Every peer-reviewed research article appearing in this journal will be published open access. This means that the article is universally and freely accessible via the internet in perpetuity, in an easily readable format immediately after publication. The journal is currently free to the authors and readers. The author does not have any publication charges for open access. Xinjiang Institute of Ecology and Geography, Chinese Academy of Sciences http://english.egi.cas.cn will pay to make the article open access currently. Authors who require more information, please contact the editorial office [e-mail: email@example.com].
A CC user license manages the reuse of the article (see https://www.elsevier.com/openaccesslicenses). All articles will be published under the following license:
Creative Commons Attribution-NonCommercial-NoDerivs (CC BY-NC-ND)
For non-commercial purposes, lets others distribute and copy the article, and to include in a collective work (such as an anthology), as long as they credit the author(s) and provided they do not alter or modify the article.
Language (usage and editing services)
Please write your text in good English (American or British usage is accepted, but not a mixture of these). Authors who feel their English language manuscript may require editing to eliminate possible grammatical or spelling errors and to conform to correct scientific English may wish to use the Language Editing service available from Elsevier's Language Services.
Submission to this journal proceeds totally online. Use the following guidelines to prepare your article. Via the homepage of this journal (http://www.keaipublishing.com/en/journals/regional-sustainability/) you will be guided stepwise through the creation and uploading of the various files. The system automatically converts source files to a single Adobe Acrobat PDF version of the article, which is used in the peer-review process. Please note that even though manuscript source files are converted to PDF at submission for the review process, these source files are needed for further processing after acceptance. All correspondence, including notification of the Editor's decision and requests for revision, takes place by e-mail and via the author's homepage, removing the need for a hard-copy paper trail. If you are unable to provide an electronic version, please contact the editorial office prior to submission [e-mail: firstname.lastname@example.org; telephone: 0991-7827334; or fax: 0991-7827335].
Tables and figures may be presented with captions within the main body of the manuscript; if so, figures should additionally be uploaded as high resolution files.
For questions about the editorial process (including the status of manuscripts under review) or for technical support on submissions, please visit our Support Center.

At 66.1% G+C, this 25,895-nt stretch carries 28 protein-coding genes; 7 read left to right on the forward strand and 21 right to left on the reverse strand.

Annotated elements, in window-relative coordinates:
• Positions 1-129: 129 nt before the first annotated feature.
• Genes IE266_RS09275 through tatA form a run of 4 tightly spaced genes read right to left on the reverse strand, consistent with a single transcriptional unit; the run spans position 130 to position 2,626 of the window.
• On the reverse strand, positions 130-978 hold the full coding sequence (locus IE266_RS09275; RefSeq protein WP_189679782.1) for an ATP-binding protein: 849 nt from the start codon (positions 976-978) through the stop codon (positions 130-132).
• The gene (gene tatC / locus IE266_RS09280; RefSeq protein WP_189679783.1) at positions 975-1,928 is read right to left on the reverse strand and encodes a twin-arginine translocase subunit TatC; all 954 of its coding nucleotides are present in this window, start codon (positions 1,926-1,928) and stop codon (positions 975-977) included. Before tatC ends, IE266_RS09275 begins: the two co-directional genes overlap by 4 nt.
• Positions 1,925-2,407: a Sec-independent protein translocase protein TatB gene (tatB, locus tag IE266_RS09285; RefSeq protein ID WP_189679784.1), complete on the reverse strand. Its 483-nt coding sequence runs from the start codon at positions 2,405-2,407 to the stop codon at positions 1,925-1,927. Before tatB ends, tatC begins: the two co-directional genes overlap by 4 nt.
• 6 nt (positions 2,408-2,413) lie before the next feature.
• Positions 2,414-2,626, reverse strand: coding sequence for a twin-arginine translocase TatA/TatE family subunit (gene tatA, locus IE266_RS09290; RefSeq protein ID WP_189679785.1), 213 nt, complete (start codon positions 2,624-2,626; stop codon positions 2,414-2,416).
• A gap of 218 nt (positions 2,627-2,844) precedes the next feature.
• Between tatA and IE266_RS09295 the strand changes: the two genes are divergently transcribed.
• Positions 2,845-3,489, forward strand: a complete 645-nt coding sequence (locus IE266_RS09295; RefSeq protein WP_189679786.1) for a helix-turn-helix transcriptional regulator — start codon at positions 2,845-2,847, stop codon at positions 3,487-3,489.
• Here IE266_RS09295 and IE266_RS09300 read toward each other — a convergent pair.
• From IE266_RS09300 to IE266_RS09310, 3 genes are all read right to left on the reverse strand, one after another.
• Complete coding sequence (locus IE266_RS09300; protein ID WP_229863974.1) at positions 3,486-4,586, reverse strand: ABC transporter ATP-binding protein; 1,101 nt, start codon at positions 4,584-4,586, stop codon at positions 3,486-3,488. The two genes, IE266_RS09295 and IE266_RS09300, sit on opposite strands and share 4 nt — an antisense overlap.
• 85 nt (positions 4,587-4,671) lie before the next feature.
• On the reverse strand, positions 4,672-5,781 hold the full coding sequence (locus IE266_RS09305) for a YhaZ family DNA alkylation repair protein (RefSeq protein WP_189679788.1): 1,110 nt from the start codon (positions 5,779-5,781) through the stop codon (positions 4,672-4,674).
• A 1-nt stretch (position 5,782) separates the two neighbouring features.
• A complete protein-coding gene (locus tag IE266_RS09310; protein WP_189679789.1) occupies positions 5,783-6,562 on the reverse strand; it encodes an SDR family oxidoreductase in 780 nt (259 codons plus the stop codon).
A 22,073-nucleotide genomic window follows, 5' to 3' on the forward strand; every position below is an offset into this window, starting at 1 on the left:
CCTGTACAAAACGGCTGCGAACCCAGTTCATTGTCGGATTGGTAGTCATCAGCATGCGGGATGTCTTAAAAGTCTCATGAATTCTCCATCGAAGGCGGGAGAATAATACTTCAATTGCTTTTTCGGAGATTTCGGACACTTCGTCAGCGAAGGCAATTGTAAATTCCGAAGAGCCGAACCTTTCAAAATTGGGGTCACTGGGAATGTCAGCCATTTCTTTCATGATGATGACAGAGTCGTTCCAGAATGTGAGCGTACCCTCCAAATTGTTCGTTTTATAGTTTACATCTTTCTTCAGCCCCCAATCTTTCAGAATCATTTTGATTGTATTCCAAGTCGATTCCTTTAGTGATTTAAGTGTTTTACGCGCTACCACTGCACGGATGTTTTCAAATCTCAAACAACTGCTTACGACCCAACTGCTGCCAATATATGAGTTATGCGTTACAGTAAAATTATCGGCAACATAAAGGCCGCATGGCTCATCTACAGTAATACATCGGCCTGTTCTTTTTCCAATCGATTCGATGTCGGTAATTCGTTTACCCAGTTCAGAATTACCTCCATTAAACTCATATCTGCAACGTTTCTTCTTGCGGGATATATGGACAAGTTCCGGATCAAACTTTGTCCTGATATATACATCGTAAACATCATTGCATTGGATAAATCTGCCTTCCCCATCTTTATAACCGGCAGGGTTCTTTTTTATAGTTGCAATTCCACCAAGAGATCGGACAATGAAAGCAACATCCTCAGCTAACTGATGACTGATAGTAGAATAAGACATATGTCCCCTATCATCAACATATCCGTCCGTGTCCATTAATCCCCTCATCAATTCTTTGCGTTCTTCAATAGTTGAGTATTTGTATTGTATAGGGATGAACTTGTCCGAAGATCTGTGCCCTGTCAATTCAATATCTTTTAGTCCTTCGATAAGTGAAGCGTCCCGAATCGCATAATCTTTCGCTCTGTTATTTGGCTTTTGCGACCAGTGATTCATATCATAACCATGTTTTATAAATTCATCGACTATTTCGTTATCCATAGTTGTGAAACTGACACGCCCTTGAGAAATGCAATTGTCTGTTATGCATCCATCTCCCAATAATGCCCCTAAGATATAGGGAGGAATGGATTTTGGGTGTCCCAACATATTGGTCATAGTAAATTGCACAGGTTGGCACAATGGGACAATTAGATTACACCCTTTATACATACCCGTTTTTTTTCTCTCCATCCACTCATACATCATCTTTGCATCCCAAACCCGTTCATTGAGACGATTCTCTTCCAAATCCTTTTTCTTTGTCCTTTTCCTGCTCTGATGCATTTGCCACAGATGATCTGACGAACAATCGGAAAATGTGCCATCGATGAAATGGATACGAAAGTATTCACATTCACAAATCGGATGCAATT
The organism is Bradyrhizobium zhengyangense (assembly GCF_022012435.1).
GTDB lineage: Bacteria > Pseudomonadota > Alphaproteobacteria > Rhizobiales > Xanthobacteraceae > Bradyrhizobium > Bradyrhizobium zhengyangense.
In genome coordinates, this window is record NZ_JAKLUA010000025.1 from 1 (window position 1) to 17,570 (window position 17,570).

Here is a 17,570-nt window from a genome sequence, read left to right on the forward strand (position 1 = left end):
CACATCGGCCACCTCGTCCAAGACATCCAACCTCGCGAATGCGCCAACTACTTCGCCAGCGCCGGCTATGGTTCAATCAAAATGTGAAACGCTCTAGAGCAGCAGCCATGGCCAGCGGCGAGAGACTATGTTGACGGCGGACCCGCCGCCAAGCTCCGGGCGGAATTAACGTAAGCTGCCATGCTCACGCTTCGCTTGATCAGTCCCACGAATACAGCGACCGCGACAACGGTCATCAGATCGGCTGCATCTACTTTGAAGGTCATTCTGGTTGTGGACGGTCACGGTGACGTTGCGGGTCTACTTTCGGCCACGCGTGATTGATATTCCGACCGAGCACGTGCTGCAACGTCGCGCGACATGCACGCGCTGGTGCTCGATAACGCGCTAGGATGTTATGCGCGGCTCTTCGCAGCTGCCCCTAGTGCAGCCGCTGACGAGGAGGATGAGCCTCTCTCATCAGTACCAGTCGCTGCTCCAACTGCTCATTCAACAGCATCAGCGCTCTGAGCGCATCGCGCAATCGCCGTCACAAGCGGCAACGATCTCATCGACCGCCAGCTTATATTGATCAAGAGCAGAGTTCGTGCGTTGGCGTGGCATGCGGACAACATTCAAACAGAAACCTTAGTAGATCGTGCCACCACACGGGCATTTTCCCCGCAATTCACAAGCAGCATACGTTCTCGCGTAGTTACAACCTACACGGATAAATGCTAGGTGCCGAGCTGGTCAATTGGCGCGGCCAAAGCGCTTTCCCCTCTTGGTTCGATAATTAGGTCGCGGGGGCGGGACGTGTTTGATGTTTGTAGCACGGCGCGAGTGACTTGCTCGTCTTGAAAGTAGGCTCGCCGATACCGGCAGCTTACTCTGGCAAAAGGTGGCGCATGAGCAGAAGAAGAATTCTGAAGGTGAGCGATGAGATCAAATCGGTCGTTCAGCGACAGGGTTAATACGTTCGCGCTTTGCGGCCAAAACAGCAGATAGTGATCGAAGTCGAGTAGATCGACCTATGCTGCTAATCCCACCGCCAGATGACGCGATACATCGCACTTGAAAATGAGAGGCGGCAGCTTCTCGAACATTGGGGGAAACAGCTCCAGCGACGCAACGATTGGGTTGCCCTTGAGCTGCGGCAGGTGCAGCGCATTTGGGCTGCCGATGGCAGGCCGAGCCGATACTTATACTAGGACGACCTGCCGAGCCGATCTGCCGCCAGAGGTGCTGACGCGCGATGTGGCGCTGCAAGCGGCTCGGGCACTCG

For information on Editorial Policies for journal publication refer to http://www.keaipublishing.com/en/authors-and-editors/editorial-policies/.
This journal operates a double blind review process. All contributions are sent to a minimum of two independent expert reviewers to assess the scientific quality of the paper. The Executive Editor-in-Chief is responsible for the final decision regarding acceptance or rejection of articles. The Executive Editor-in-Chief's decision is final. For more information on the types of peer review, please visit: https://www.elsevier.com/reviewers/peer-review.
1. All manuscripts would be first reviewed by editorial office. Any papers fail to meet the basic standard of the journal would be desk rejected for reasons like out of scope, ethical conflicts, high similarities, lack of originality, flaws in research design or methods, etc. Then, editorial office would reassign selected papers to editor-in-chief.
2. Editor-in-chief would invite multiple reviewers to review this paper or assign an editorial board member to invite reviewers to review this paper.
3. After at least 2 reviewers give their reviews and comments, Editor-in-chief (or the assigned editor) would provide feedbacks based on review comments to the authors including his own review comments.
4. When author submits the revised manuscript, the assigned editor and editor-in-chief would collaborate to make final decision
5. For submissions from Editor-in-Chief, Associate Editors, Guest Editor(s), other journal Board members, and authors who have conflicts of interest with them, we ensure that the paper is handled confidentially by a different team member.
6. For submissions to Special Issues, if there are conflicts of interest between the Guest Editor(s) and authors, the submissions will be handled by another Editor from Editorial Board who will manage the peer review process and make the decision whether to accept or reject the paper after peer review.
Becoming a Reviewer for the Regional Sustainability
If you are not currently a reviewer for the Regional Sustainability but would like to be considered as a reviewer for this Journal, please contact the editorial office by e-mail at email@example.com, and provide your contact details. If your request is approved and you are added to the online reviewer database, you will receive a confirmatory email, asking you to add details on your field of expertise, in the format of subject classifications.